at the tomb of his friend Lazarus. And that is beautiful to behold.

We tend to forget that Jesus was human.
We tend to forget that Jesus had feelings like us.
We tend to forget that he felt tired, hungry, and thirsty.
Why is it so important that we remember these facts?

Why is it so important that we notice the tears flowing down his cheeks at the tomb? It’s because this is a dimension of Jesus that we can all identify with.

Because Jesus had feelings, because he got tired, hungry, and thirsty, he knows exactly how we feel at times.
And this is important if we are to identify with Jesus and relate to him.

Because he had feelings, he understands what it’s like to be human. And just knowing this makes all the difference in the world.

Today’s Gospel shows us not only a Jesus who inspires us by his humanity, but also a Jesus who transforms us by his divinity.

We not only see him weep at the tomb of Lazarus, but we also see him raise Lazarus to life.

It shows us a Jesus who can touch our lives in a way that no other human can do. An example will help us illustrate.

Thomas Merton was a great modern spiritual leader. His life story reads like a movie script.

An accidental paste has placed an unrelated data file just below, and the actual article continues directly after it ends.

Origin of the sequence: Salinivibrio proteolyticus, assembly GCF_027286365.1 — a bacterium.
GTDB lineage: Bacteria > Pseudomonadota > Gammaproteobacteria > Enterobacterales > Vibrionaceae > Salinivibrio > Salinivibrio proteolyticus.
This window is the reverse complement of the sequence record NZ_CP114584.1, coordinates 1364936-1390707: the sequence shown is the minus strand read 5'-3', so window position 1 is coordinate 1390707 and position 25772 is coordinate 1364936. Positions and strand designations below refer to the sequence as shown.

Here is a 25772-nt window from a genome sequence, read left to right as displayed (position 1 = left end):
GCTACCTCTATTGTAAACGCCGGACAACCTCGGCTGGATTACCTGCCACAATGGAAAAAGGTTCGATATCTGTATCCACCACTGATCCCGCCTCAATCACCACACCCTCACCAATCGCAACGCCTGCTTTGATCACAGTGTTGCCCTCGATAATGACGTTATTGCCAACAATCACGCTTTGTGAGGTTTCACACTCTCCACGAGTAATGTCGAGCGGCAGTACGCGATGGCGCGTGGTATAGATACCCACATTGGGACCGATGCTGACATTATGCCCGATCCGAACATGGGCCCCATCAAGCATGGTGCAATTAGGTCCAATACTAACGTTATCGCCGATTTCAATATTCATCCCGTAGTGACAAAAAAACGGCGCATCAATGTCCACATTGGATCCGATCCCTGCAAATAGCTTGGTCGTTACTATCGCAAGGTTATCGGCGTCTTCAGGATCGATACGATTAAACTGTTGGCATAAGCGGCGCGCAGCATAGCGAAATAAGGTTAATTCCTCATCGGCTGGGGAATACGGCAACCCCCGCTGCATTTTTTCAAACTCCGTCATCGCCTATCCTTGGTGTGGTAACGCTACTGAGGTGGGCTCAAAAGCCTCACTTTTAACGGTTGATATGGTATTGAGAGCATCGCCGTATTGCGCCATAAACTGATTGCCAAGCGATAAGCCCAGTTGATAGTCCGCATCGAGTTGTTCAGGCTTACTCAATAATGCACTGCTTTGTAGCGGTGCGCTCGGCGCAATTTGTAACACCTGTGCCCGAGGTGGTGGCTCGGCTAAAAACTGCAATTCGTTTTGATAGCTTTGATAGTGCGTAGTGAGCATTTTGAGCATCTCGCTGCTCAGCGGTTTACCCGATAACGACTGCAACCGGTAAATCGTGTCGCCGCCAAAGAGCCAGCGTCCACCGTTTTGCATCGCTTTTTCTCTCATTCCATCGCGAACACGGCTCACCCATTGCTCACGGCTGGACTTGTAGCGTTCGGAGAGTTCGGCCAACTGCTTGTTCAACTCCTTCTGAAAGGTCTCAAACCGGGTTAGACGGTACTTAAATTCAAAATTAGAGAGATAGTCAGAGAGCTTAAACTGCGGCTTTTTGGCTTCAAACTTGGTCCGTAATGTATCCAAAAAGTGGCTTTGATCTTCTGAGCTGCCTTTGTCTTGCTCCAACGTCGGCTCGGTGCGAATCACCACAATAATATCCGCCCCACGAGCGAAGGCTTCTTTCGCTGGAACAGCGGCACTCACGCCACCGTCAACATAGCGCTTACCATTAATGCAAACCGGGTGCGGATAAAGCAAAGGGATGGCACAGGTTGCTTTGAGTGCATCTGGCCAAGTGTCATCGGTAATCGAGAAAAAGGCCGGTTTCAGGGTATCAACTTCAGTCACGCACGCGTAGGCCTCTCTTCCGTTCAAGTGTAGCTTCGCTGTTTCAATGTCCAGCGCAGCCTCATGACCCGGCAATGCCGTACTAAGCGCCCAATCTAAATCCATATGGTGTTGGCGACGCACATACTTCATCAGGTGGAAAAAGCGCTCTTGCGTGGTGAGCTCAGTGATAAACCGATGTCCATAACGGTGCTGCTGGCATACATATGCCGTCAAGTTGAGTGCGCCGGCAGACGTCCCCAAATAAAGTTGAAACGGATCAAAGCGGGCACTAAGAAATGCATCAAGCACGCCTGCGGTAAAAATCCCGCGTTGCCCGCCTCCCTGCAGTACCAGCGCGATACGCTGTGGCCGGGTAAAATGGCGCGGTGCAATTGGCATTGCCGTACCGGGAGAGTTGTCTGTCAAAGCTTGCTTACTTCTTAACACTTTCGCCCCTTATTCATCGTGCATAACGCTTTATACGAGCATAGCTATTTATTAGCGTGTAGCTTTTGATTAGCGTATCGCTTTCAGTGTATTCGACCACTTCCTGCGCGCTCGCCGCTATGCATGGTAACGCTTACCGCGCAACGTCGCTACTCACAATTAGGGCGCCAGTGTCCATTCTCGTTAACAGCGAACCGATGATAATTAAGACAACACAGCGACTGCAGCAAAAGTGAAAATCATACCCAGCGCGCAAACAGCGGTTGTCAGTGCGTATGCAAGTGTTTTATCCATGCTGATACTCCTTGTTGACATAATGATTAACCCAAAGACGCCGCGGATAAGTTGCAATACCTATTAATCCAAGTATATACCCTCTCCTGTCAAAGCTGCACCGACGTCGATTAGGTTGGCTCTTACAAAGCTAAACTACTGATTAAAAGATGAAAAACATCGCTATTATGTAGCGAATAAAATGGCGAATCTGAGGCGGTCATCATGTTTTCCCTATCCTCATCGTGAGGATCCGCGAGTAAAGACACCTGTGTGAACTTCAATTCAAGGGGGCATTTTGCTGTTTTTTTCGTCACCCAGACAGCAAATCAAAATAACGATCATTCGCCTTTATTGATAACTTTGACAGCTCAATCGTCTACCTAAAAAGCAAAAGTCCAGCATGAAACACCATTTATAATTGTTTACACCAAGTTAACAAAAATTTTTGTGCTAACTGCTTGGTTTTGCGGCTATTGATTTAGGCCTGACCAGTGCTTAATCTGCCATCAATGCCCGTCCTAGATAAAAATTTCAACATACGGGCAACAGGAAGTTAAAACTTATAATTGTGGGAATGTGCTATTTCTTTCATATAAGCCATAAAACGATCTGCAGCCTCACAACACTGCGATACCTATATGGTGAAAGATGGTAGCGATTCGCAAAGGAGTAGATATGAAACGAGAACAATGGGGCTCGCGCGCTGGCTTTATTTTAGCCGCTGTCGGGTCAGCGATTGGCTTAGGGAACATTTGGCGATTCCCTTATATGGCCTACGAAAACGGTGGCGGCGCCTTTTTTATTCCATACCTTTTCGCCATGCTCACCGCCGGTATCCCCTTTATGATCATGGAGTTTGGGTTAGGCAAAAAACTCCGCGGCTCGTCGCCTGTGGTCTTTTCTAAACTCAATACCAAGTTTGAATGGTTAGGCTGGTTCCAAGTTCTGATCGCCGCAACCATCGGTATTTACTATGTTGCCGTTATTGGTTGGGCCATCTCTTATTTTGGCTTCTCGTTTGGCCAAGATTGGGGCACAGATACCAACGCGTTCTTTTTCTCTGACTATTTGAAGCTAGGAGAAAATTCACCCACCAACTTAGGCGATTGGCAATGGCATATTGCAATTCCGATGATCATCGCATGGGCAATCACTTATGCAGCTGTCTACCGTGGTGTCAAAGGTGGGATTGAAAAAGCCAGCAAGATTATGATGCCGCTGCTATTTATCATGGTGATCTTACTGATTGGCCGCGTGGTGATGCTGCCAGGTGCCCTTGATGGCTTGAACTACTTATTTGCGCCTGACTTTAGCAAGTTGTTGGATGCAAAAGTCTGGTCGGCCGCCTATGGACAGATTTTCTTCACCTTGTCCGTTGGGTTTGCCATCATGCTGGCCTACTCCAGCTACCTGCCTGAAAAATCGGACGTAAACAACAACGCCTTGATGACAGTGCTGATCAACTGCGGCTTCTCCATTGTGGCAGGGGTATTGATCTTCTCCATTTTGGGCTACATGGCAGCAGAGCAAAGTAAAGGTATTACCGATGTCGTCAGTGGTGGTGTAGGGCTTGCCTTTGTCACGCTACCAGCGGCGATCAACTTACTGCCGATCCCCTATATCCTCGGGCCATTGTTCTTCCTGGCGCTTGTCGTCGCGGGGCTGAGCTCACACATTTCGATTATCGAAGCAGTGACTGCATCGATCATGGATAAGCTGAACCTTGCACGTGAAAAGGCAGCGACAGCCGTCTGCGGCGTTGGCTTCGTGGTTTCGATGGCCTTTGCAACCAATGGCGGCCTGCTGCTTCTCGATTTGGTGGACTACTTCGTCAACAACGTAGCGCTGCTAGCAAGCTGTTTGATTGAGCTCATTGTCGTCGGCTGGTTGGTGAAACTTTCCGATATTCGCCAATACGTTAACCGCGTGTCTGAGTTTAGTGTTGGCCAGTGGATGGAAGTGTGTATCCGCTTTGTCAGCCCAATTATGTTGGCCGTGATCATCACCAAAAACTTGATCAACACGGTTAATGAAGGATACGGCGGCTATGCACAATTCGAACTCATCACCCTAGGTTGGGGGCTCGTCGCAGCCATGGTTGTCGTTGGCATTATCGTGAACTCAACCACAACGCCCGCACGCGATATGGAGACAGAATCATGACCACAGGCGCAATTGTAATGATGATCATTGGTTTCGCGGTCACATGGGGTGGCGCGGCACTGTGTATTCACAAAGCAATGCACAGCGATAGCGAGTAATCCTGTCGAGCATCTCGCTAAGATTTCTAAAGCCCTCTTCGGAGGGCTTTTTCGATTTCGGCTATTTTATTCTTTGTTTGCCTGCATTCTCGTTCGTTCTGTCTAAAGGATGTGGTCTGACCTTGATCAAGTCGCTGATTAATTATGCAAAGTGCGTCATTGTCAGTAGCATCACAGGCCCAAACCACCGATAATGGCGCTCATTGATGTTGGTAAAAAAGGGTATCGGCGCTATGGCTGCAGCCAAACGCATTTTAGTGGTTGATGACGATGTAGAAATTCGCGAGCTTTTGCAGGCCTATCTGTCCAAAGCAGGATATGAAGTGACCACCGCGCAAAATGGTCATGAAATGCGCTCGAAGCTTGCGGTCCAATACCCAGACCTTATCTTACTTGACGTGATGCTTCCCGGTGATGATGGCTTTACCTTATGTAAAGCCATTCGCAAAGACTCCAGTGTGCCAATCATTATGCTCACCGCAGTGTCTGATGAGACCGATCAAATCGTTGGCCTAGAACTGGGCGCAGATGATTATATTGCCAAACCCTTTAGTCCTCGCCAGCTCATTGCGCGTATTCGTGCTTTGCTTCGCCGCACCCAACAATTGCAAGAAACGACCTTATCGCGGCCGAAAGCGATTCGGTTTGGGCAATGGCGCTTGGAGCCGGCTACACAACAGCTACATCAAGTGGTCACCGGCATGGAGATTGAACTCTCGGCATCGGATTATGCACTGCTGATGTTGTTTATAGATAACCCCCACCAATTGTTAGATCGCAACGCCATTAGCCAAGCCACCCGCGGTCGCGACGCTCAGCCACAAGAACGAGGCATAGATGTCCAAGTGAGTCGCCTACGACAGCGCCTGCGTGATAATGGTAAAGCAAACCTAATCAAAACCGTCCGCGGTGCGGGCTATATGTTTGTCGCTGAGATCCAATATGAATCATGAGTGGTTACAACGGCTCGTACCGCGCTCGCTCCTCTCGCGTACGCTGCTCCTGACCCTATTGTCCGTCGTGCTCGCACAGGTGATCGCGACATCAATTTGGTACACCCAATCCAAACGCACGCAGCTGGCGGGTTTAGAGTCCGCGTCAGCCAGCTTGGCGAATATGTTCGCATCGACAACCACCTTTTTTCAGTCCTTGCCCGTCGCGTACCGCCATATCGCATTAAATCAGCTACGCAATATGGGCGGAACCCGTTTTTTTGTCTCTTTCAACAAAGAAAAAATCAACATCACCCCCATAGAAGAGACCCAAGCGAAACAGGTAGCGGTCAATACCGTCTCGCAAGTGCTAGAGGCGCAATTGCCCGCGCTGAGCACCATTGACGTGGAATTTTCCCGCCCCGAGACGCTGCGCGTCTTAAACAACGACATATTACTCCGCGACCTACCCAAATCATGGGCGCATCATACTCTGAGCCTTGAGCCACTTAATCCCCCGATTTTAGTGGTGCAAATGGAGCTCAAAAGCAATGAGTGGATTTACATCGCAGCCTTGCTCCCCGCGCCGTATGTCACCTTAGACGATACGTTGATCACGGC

He was orphaned at 16, became a Communist at 20, found Jesus at 23, became a Catholic at 24, and entered a Trappist monastery at 26.
He was in his late teens backpacking his way through
Europe when he began his spiritual journey. It started when he started visiting the great cathedrals. He was overwhelmed by their art.

In his spiritual autobiography, The Seven Storey Mountain,
Merton writes:
And now for the first time in my life I began to find out something of Who this Person was that men called Christ.

The [artists] . . . of those forgotten days had left upon the walls of their churches [paintings] . . . which by the peculiar grace of God, I was able in some measure to apprehend. . . .

But above all, the most real and most immediate source of this grace was Christ himself . . . teaching me who he was.

So, because Jesus was a Son of Man, he could inspire young Merton.

And because he was also the Son of God, he could do infinitely more. He could also transform him beyond his wildest dream.

Now return to each one of us here in this Church.

Carol Slezak’s story of the athletes, the Gospel’s story of Lazarus, and the life story of Thomas Merton speak to us about Jesus in a way that we can understand and relate to.
And what do they tell us?

First, they tell us that Jesus is  the Son of Man.
He was like us in all things but sin. He understands what it is like to be human. He understands what it is like to be tempted and rejected, and hurt.

Second, the stories tell he is not only a Son of Man, but also the Son of God.

He can do for us what no other person on earth could ever
do. He can raise us to new life and transform us, as he did Lazarus.
This is the Good News contained in today’s readings.

It is the Good News that Jesus is both Son of Man and Son of God.

It is the Good News that Jesus knows us better than we know ourselves.

It is the Good News that if we open our hearts to Jesus, he will show us life as we’ve never seen it before.

This is the great mystery that we celebrate in this liturgy.